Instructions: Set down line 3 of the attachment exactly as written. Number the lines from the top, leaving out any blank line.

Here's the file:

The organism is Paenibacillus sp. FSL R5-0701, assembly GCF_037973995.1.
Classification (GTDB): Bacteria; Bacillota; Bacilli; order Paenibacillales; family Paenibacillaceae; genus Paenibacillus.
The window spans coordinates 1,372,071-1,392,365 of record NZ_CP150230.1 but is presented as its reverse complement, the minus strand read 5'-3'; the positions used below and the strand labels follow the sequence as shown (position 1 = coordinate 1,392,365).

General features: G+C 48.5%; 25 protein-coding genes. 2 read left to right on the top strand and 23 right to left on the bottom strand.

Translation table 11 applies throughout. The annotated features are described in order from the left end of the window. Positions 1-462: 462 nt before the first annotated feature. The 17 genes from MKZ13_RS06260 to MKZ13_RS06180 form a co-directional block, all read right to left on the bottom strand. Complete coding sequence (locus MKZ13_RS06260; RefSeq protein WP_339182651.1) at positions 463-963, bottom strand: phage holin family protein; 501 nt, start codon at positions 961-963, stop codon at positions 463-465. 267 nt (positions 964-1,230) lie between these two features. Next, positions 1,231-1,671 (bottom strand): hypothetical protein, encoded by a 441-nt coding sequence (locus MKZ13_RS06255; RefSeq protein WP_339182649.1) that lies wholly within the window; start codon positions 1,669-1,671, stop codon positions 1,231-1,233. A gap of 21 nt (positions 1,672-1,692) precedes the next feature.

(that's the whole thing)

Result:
The window spans coordinates 1,372,071-1,392,365 of record NZ_CP150230.1 but is presented as its reverse complement, the minus strand read 5'-3'; the positions used below and the strand labels follow the sequence as shown (position 1 = coordinate 1,392,365).